Any serious challenge, crisis, or temptation that you face will reveal your state of mind. If you mind is stayed on the Lord, you will show perfect peace. If not, you’ll display your hidden hurts, or some unresolved issue in your life. But regardless of the challenge keep you mind stayed on the Lord, because a stayed-mind never gives in to circumstances (Phil. 4:6, 7). Keep your mind stayed on God’s goodness. Don’t give in to sickness and disease, financial problems and uncertainty, isolation and loneliness, depression and despair, and relationship problems. Why? Because the “Lord will give strength to His people; The Lord will bless His people with peace” (Ps. 29:11). Be encouraged and keep you mind stayed on the Lord!
You will keep him in perfect peace, Whose mind is stayed on You, Because he trusts in You. Trust in the Lord forever, For in Yah, the Lord, is everlasting strength. Isaiah 26:3-4 NKJV
So, what is God saying in current crisis (COVID-19 pandemic), which is causing people to suffer sickness, financial problems and uncertainty, unemployment, mental and emotional breakdowns, loneliness and isolation, depression and marital problems, spousal abuse and child abuse, and even substance abuse? God is saying, “[I] will keep [you] in perfect peace, whose mind is stayed on [God].”
We can’t avoid conflict and problems in this uncertain world, but with God, we can be at peace even in the midst of this pandemic, affliction and persecution, chaos and confusion. When we are faithful in our relationship with God, our whole attitude can be healthy, stable and steady, supported by God’s unchanging hand of love and His mighty power. And, if we keep our thoughts on God and trust in Him, we can have, not just peace but perfect peace!
Perfect Peace is double peace (Shalom Shalom, Hebrew Text). It’s peace upon peace; it is to feel wholly peaceful and safe, happy and healthy, well and prosperous; and to feel all is well. The Bible speaks of two kinds of peace: peace of God (Text) and peace with God (Rom. 5:1). The peace of God is your mind-set and peace with God is your heart-set and righteous standing before God. The key to perfect peace is a stayed mind, i.e., your mind leaning upon the Lord and taking hold of God by standing on His Word. A stayed mind is having a sober and healthy attitude, not disturbed by sickness and disease, financial problems, and physical or emotional problems.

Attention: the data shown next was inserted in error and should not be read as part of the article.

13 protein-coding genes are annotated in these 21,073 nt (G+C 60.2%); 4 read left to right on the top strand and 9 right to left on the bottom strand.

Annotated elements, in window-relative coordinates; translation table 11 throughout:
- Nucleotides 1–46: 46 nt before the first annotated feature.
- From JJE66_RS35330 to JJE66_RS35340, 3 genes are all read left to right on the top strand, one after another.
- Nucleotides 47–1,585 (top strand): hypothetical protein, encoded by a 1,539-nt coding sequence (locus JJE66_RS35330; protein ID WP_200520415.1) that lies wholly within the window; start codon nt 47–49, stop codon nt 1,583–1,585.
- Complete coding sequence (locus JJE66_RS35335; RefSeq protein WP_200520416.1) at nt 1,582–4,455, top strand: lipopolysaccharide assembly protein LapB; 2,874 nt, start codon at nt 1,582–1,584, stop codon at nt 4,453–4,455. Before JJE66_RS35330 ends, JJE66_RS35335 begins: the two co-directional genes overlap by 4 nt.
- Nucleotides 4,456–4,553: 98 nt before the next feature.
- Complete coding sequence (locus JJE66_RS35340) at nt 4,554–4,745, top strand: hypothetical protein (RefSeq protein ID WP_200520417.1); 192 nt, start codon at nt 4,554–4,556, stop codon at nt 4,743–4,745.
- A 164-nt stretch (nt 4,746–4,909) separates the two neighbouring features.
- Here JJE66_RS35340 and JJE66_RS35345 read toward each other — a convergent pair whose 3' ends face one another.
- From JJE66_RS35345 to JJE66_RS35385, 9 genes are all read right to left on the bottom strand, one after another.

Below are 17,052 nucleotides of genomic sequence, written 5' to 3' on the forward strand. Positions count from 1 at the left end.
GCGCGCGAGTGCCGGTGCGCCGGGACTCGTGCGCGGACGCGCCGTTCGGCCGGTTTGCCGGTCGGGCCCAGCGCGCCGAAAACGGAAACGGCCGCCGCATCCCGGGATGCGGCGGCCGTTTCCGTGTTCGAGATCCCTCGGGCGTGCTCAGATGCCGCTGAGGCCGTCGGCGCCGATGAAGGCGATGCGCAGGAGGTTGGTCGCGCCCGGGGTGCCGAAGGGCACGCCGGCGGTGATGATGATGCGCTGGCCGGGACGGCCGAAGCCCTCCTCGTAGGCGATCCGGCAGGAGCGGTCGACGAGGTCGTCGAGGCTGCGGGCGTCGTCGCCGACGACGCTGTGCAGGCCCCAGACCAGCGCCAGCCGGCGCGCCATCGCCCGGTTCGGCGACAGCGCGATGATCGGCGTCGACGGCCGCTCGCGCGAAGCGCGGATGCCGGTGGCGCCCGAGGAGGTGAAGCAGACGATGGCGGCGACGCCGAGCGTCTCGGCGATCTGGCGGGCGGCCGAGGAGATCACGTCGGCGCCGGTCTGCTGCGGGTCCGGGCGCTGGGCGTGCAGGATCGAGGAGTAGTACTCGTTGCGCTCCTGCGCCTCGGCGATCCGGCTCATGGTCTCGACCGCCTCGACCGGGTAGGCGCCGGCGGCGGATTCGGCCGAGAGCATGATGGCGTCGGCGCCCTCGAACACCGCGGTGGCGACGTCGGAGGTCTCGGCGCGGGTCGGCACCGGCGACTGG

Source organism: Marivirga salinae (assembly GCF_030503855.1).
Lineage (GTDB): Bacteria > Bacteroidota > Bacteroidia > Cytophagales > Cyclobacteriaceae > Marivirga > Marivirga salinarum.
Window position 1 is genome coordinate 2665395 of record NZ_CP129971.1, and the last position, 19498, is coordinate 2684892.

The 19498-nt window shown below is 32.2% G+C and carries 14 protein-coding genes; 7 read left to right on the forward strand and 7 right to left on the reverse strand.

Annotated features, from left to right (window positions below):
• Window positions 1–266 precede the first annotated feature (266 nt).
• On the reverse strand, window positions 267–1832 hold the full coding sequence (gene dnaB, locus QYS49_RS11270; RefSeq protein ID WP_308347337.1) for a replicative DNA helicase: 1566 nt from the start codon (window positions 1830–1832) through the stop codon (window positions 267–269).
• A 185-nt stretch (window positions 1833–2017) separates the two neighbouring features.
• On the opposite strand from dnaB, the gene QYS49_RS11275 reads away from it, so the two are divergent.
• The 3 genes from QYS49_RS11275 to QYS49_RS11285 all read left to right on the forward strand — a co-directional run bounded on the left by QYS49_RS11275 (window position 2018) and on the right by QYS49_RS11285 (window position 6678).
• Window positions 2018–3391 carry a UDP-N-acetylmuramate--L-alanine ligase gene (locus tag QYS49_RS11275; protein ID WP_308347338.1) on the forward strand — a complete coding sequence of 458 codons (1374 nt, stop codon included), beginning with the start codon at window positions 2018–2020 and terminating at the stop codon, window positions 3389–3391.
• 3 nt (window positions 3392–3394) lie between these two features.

Satan uses adverse circumstances to rob you of your peace— things like affliction, fear, trouble, disturbances, distractions, and inconveniences. If your mind isn’t stayed on God, these circumstance will certainly reveal hidden and unhealed hurts and other unresolved issues in your life (See Mark 4:35-41). Every crisis you face is also is an opportunity to refocus your faith and reset your relationship with God. At the core of all these problems are fear and anxiety (Phil. 4:6), but God promised perfect peace, and He “the God of peace shall bruise Satan under your feet shortly, the grace of our Lord Jesus Christ be with you. Amen” (Rom. 16:20).
Beloved, do not think it strange concerning the fiery trial which is to try you, as though some strange thing happened to you; but rejoice to the extent that you partake of Christ’s sufferings, that when His glory is revealed, you may also be glad with exceeding joy. 1 Peter 4:12-13 NKJV
Do not think that it’s strange; don’t be surprised, when you experience a fiery trial—something used by the devil—that is so calamitous, so devastating, so severe—in order to destroy your faith. Your adversary, the devil, is out to steal the Word of God from you. Just remember, it isn’t God sending the fiery trial, but it’s the devil.
Satan’s number one weapon that he uses to steal the Word from you is affliction and persecution (Mark 4:17). Affliction means “pressures of life.” Affliction includes sickness and disease, financial problems, and physical and emotional problems including anxiety and depression. So, what is the will of God concerning fiery trials?
The apostle James said that you should “count it all joy when you fall into divers temptations; knowing that the trying of your faith works patience” (James 1:2-3). Various temptations (tests and trials) are to be received with joy and endured with patience. The word, “temptation” translated means evil solicitation; tests and trials (Greek text); and Jesus called temptation evil (Matt. 6:13).
If Jesus taught his disciples to pray, “lead us not into temptation, but deliver us from evil”, then how could tests and trials be the will of God. And, in the same teaching on prayer, Jesus first taught his disciples to pray: “Your kingdom come. Your will be done on earth as it is in heaven” (Matt. 6:10). Since there are no fiery trials, tests and trials in heaven, then obviously, these pressures of life aren’t the will of God here on earth.